The CJEU paves the way for the patentability of embryonic stem cells
Research into embryonic stem cells, in view of their ability to differentiate into different types of specialized cells (they are “pluripotent” cells that can change into different types of cells), has grown exponentially over the last two decades, given their potential to treat diseases that up until now were considered difficult or impossible to cure.
However, to date Europe has been averse to protecting them through patents. Indeed, Directive 98/44/EC, on the legal protection of biotechnological inventions provides that inventions involving the use of human embryos for industrial or commercial purposes are not patentable. Article 5.1.c) of the Spanish Patents Law also establishes this prohibition.
The CJEU has recently ruled on the subject, in the judgment handed down in case C‑364/13 and now accepts, under certain conditions, patents for embryonic stem cells.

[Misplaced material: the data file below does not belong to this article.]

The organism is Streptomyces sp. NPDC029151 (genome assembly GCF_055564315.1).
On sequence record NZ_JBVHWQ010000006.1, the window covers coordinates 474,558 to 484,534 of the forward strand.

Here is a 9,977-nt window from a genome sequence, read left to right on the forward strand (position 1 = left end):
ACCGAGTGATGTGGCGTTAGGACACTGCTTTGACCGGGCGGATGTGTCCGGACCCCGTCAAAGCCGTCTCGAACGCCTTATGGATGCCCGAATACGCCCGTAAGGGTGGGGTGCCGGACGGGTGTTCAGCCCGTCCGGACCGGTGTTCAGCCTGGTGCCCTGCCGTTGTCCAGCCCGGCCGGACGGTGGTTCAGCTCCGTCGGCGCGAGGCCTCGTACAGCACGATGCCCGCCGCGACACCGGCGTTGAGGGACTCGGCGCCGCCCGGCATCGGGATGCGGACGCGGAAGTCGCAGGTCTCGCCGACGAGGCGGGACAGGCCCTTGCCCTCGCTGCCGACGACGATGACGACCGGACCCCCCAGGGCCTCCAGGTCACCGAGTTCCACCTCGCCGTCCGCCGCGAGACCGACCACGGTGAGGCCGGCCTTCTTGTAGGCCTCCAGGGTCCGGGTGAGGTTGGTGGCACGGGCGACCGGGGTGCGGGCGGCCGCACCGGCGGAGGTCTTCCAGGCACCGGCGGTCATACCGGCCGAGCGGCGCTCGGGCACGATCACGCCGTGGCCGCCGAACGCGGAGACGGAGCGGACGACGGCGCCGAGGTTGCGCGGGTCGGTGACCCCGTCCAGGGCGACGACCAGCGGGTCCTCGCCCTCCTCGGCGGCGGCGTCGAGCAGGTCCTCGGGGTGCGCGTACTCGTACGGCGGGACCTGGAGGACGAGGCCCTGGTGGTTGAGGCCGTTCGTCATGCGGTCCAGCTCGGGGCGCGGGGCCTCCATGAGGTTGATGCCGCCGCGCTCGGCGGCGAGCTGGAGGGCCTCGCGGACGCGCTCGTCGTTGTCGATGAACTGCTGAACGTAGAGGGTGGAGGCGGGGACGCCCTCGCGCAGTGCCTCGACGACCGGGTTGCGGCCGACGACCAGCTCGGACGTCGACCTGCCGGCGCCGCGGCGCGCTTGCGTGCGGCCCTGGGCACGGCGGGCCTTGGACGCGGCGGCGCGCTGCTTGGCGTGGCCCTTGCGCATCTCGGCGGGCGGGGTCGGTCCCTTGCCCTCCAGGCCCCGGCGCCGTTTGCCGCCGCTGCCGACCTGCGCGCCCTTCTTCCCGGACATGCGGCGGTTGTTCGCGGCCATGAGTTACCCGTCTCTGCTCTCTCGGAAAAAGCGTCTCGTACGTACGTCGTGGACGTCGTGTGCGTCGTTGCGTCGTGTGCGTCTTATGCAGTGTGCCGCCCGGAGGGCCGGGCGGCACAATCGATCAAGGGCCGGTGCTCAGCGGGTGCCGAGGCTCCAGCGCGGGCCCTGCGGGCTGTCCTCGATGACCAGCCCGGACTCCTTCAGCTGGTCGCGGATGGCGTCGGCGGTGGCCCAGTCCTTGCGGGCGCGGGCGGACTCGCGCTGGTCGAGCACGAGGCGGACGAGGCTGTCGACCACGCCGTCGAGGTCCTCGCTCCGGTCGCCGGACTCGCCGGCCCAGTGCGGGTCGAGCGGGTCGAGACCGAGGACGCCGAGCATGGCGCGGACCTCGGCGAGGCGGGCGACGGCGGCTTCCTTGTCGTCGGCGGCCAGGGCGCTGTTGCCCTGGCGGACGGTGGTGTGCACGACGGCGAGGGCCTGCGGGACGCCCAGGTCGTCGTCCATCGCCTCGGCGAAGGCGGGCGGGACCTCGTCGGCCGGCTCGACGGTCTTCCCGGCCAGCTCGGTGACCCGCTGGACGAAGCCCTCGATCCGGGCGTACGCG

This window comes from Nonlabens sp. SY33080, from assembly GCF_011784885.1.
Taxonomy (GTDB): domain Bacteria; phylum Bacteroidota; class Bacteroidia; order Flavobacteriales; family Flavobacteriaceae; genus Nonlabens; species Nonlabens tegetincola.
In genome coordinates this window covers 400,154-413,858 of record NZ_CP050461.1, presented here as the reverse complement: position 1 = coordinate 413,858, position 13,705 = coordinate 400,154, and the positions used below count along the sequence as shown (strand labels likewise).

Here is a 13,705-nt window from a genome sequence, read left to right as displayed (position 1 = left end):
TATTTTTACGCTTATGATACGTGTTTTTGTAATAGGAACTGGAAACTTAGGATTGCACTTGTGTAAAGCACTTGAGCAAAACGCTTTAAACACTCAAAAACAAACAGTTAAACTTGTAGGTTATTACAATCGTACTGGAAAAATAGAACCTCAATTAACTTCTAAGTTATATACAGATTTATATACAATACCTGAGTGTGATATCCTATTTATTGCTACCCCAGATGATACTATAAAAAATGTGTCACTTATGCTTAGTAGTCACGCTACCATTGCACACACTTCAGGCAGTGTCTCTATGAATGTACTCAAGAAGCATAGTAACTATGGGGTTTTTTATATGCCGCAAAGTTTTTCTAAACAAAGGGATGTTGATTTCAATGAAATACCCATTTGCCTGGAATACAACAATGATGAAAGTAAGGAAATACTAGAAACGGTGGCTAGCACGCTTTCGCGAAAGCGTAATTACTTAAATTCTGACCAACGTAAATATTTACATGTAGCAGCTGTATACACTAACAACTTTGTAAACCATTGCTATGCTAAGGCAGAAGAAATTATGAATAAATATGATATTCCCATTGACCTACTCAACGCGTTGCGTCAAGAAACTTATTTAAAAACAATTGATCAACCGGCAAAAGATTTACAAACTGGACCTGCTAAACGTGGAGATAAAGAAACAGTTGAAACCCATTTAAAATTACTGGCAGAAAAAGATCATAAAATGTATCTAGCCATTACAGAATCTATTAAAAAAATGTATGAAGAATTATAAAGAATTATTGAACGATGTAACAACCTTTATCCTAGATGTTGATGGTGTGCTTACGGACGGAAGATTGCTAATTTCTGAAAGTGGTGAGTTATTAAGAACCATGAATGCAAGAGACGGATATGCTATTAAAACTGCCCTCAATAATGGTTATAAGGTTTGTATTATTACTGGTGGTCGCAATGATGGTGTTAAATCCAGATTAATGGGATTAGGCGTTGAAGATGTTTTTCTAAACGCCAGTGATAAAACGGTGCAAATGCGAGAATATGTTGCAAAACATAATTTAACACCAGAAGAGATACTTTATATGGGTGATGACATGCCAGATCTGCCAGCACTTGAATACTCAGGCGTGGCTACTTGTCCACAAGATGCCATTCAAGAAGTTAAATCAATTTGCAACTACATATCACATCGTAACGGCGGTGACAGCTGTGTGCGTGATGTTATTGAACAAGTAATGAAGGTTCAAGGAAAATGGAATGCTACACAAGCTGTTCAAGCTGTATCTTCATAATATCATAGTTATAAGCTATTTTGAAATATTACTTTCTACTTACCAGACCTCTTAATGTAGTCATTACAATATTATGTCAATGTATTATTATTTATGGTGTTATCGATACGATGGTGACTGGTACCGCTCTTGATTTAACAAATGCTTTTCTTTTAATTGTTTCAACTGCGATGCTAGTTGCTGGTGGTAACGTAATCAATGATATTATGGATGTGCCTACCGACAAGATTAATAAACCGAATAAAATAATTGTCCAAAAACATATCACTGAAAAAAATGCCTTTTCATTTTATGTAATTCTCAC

The case refers to two patent applications filed by International Stem Cell Corporation with the United Kingdom Intellectual Property Office claiming, respectively, methods of producing pluripotent human stem cell lines from parthenogenetically-activated oocytes and methods of producing corneal tissue, which involve the isolation of pluripotent stem cells from parthenogenetically-activated oocytes.
Parthenogenesis consists in the activation of an oocyte by a variety of chemical and electrical techniques. That oocyte (“parthenote”), is capable of dividing and further developing, but only to the blastocyst stage (after around five days).
Consequently, the debate focused on determining whether a parthenote can be classified as a “human embryo”, bearing in mind that the CJEU has until now defended a broad interpretation of the concept, as it did for example in the Brüstle decision (EU:C:2011:669). According to the CJEU’s ruling in this case, in order to classify a «human embryo» as such, it must necessarily have the inherent capacity of developing into a human being.
In its judgment last December 18, the CJEU declared that according to current scientific knowledge, human parthenotes that are not capable of commencing the process of development which leads to a human being cannot be classified as “human embryos”.
This has paved the way for protecting, via patents, inventions that protect stem cells obtained from parthenotes.
Garrigues Intellectual Property Department